This is not a balanced article. China under CCP not just survived Tiananmen but thrived. For the past twenty five years, most Chinese focus mainly on improving the quality of their daily lives. Politics takes the secondary role. Only a small groups of dissidents continue to focus on political issues. There are very significant resentment towards the government but mostly directed on economic issues such as corruption. That is why the new leadership launched unprecedented anti-corruption campaign.

  3. Commentedhari naidu

    You've the audacity to remove my critical commentary on this political propaganda from Taiwan. What are you afraid of - truth or false modesty?

  4. Commentedj. von Hettlingen

    June 4 will see the 25th anniversary of a violent suppression by the People's Liberation Army of student protests, leading to the deaths of hundreds of people. The Chinese authorities have never provided an official death toll and the events in Tiananmen square remain a taboo. Back in 1989, the "Chinese Communist Party (CCP) was nearly toppled by a nationwide pro-democracy movement". It survived the turmoil, because the leadership resorted to brutality to crush the protests. Today, Mr. Minxin Pei asks, "how has the CCP survived the last quarter-century, and can its rule endure for another 25 years"?
    With its more than 80million-strong membership, the CCP is the biggest political party in the world. Its tight organisation and ruthlessness help explain why it is still in power. The party is the guiding hand in China and oversees and influences many aspects of people's lives.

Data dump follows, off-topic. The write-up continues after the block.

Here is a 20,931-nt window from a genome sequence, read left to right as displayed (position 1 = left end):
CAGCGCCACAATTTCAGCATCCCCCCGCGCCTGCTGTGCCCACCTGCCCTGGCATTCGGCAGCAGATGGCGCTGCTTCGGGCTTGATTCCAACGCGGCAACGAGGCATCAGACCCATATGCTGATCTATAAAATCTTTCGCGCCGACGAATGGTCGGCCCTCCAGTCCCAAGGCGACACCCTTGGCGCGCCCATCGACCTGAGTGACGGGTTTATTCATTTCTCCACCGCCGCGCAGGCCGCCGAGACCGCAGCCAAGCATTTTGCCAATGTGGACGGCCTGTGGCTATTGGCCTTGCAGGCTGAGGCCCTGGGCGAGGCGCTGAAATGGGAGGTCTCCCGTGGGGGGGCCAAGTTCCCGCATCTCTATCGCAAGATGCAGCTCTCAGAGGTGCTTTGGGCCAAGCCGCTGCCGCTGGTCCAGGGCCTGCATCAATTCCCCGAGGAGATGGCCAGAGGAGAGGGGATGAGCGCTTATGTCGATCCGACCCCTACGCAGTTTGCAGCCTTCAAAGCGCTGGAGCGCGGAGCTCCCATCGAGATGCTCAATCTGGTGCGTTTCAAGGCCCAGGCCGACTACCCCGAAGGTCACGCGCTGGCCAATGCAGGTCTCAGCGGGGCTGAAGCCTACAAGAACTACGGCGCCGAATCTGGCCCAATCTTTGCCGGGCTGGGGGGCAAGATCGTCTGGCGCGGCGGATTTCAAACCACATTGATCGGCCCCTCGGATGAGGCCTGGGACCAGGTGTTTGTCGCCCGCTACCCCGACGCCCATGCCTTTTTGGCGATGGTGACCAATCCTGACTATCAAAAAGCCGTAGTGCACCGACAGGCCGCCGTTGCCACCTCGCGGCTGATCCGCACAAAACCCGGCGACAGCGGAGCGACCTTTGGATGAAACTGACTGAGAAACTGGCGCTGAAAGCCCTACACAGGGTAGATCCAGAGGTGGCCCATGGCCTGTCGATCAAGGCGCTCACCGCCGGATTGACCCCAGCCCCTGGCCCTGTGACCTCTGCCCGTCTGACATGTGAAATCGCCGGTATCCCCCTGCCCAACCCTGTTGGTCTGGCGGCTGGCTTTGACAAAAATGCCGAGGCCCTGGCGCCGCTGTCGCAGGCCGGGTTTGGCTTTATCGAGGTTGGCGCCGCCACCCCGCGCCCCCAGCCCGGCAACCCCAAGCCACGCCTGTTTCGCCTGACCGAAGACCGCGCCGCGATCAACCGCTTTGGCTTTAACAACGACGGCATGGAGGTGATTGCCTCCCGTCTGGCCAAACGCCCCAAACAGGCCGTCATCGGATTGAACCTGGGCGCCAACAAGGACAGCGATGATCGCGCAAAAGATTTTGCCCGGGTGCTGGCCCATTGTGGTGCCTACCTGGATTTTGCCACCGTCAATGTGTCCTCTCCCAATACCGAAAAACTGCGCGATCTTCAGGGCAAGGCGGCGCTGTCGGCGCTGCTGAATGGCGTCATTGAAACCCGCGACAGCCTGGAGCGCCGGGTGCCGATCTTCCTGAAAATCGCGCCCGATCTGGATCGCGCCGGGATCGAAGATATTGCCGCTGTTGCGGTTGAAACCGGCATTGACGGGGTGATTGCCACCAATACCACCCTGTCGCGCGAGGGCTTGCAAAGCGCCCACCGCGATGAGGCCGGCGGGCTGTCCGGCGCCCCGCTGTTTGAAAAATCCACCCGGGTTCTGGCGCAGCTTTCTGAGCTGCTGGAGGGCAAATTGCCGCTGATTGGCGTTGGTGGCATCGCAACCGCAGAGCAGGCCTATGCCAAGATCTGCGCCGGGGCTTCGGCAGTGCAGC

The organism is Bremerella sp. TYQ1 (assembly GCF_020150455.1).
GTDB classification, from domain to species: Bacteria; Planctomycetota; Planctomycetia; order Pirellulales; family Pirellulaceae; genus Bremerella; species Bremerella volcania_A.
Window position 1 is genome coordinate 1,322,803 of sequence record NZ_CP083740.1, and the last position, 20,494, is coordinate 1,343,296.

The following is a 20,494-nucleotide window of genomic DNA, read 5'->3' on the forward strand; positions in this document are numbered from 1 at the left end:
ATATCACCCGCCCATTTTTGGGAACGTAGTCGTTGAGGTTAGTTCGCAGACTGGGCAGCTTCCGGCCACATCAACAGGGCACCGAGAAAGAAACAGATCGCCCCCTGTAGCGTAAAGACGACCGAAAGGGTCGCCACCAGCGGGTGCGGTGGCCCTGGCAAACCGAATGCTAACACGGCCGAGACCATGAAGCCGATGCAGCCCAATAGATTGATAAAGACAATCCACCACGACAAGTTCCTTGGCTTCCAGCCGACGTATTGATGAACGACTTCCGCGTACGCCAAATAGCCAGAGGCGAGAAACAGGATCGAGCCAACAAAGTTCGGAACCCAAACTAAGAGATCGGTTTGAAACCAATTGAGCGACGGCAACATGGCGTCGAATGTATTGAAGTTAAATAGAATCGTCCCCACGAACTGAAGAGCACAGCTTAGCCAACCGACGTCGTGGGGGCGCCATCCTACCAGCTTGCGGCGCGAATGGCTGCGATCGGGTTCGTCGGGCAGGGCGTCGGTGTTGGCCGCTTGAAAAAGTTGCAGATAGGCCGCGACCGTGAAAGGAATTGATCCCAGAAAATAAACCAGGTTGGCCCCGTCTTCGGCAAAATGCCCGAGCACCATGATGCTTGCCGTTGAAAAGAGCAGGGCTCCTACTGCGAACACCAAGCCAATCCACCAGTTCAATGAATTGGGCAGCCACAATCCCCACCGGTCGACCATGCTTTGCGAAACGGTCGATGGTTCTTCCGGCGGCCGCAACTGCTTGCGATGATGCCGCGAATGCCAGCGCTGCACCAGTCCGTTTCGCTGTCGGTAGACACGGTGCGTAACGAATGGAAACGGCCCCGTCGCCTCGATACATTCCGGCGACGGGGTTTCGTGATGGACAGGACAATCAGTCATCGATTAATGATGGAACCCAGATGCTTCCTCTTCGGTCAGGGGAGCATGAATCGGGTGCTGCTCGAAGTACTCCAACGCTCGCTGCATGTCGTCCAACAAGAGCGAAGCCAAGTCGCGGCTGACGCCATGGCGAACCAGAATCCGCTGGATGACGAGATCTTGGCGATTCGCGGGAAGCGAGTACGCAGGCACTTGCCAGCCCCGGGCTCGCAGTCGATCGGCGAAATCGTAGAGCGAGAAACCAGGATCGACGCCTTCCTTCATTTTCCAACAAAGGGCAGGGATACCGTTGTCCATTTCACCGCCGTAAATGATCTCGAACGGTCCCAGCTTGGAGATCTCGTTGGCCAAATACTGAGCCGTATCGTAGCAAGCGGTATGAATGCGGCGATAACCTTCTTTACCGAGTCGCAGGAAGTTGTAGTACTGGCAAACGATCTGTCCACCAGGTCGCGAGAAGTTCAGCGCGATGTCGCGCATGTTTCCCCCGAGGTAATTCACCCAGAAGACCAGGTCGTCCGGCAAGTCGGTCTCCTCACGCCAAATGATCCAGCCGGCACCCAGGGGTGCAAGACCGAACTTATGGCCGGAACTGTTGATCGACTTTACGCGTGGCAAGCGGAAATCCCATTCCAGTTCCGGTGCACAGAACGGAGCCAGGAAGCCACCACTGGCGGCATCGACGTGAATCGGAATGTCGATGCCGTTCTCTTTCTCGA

Today, thanks to Deng Xiaoping's economic reform, Chinese people are going through all the stages of Maslow's hierarchy of needs. With prospertiy and improved living standards, they have become increasingly aware of ethical and political issues like government accountability, equality and political inclusion. Many have a hard time to live with a party that dictates what they should learn at school and from the media.
    They also raise questions about the significant privileges joining the party brings, like members get access to better information and a network with decision-makers, who can help boost their careers and businesses. Many jobs are only open to members and they shape the lives and social behaviour of the apparatchiks. No doubt personal relationships still play an important role in China. Nevertheless many Chinese feel that it's not fair that who you know counts more than what you can.
    Indeed the next 25 years will be crucial for the party's survival. It's doubtful whether "to build one of the world’s most technically sophisticated Internet firewalls and equip its internal security forces with the most effective tools", would secure its grip on power. The "dissident community" would expand, if no political reforms were made. Instead of focusing on economic growth, China should steer away from quantity and invest in quality - a smaller population, good education, better life quality, cleaner environment, more equality and freedom. A country with a small population can still remain dynamic, if its citizens are happy and motivated.

  5. CommentedWalter Gingery

    Thanks for this provocative alternative to the official story as it shines a critical light on the unfolding events in china's attempts at reform.